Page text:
ALAN SULLIVAN August 1 1912


ALAN SULLIVAN August 1 1912



Day leaped over the city wall With one quick, sharp imperative call,

And, at the luminous touch of him,

The glow of a myriad lamps grew dim.

Life, like a question, seemed to creep Where the shadows gathered black and deep, Till, in the hush of the morning air,

Came the sigh of a multitude hidden there. Then movement and murmur borne afar,

The grinding wheels of a hastening car,

And, sudden, the tide of humanity flowed By lane and valley, by square and road With the dogged hard inflexible tread Of men that sweat for their daily bread.

The dusty city engulfed them all That came at her fierce relentless call :

The shining engines trembled and stirred,

A thousand factories opened wide,

The lips of the lifting steam valves purred,

A thousand diligent wheels replied;

So jar and effort and clamour grew,

And toil that only the toiler knew.

The stream had slackened, but rose again Fringed with a lesser breed of men;

Narrow shouldered and pale of face, Soft-handed sons of a softened race ;

Brushed and scented and combed and pressed, Decked like the windows they daily dressed: Children, old ere their childhood came,

Bent, to some hardened master’s shame,

Robbed of the vision of childish mirth,

But wdse from the sharing of work and dearth ; Trim stenographers, salesmen, clerks, Merchants and money-lending sharks,

Y outhful lawyers with anxious looks Swinging bags and portentous books;

Last of all, in luxurious ease,

Bankers and brokers, and such as these,

In opulent motors that swiftly pass With a flash of panels and polished glass.

The reeking city had room for all Who came at her hard and dominant call,

Till the voice of her labor sounds aloud Till streets are black with a turbulent crowd; Crush and hurry and press and race Till courtesy covers her burning face:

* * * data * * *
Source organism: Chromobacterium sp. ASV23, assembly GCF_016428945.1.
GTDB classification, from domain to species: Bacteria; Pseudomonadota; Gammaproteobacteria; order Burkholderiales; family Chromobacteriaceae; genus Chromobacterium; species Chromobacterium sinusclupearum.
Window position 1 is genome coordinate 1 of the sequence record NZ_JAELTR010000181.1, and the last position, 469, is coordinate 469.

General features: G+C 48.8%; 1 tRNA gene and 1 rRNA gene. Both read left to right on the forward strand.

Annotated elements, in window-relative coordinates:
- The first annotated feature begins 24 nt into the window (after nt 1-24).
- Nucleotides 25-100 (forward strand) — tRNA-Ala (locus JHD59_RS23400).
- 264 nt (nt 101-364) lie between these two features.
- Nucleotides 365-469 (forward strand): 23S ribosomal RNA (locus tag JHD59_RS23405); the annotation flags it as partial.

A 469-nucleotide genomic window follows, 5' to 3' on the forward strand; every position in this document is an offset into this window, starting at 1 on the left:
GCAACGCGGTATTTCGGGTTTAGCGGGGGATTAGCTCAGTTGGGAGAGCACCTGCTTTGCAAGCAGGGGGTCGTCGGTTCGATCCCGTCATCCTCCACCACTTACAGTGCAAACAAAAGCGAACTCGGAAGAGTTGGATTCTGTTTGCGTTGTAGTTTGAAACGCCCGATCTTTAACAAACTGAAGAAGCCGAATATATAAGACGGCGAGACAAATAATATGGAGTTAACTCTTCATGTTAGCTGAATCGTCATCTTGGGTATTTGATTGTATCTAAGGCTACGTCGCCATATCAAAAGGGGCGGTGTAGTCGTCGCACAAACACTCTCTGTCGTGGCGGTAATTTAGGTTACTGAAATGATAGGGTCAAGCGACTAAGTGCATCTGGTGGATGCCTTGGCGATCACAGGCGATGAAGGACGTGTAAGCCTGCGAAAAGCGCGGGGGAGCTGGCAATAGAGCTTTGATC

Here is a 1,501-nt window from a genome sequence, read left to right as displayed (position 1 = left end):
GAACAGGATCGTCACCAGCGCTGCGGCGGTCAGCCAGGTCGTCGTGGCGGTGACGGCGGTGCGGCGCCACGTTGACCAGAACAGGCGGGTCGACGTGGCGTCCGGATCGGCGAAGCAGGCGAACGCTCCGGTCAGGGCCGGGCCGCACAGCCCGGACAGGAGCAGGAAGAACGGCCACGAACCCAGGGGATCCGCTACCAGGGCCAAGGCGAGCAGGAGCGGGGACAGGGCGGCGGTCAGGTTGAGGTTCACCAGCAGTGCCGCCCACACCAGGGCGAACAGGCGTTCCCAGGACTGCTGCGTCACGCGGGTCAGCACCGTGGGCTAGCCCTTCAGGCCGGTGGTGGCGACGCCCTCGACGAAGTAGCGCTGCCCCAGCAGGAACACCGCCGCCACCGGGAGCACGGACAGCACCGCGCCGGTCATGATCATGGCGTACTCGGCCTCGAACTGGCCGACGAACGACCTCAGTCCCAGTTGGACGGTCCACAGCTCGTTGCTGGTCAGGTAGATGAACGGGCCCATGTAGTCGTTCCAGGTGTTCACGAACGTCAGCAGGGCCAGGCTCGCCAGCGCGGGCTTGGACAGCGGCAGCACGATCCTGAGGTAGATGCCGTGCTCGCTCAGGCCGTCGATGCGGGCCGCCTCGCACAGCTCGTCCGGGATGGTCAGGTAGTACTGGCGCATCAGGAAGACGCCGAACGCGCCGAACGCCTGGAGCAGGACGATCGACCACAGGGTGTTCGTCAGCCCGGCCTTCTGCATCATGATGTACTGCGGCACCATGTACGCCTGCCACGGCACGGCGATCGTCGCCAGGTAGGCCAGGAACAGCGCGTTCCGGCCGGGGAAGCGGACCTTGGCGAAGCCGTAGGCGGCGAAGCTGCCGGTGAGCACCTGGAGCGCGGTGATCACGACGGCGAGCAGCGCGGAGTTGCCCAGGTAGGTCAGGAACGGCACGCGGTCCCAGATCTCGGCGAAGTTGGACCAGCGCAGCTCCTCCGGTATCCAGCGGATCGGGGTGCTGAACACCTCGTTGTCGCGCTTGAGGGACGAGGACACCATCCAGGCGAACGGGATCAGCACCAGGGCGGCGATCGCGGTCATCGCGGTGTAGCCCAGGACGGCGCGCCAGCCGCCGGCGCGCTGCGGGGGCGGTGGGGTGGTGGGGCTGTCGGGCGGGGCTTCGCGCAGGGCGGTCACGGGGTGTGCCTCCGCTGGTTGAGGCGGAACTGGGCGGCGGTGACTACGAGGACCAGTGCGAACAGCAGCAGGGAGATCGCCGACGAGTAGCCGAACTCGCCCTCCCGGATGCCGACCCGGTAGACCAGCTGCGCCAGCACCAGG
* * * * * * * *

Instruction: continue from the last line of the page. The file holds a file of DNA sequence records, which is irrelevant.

The battle is on—with brain and will,

The battle is on for dollar bill;

The gods of the nation have turned to gold, And honor and love are bought and sold :

The gambler smiles as he juggles with fate, And the greater is he whose gain is great;

The merchant smiles o’er the counter rails At the profit he makes on his bargain sales ; The lawyer smiles, pleads a burglar off, Forecloses a mortgage—and—goes to golf; The banker smiles and the smile is wide At the figures that show on the surplus side ; Wherever the smiles may come, they still Are mostly based on the dollar bill.

The rich man wastes what the beggar needs, The miser scowls while the widow pleads,

And little children with tender feet Bodge death for pence in the roaring street.

The sun loomed large in the dusty air,

And tempered the fire of his noontide glare; The voice of the clamorous whistles spoke,

And a hundred thousand toilers broke Fiom forge and factory ; men forsook Bench and counter, column and book Till flagstones rang with the homeward tread Oi those that sweat for their daily bread.

Bent broad shoulders and tired eyes,

Blackened faces and weary hands,

Dull of hearing, but very wise To mark necessity’s stem commands:

Laborers all—but every one

Made in the image of God’s dear Son.

Silence and echoes and lines of light, Threading the quiet deserted street;

Empty buildings, and, then the height Where changeless heaven and starlight meet, The peace of darkness for laboring men,

And rest ere cometh their toil again,

For night crept over the city wall And blessed sleep enveloped them all.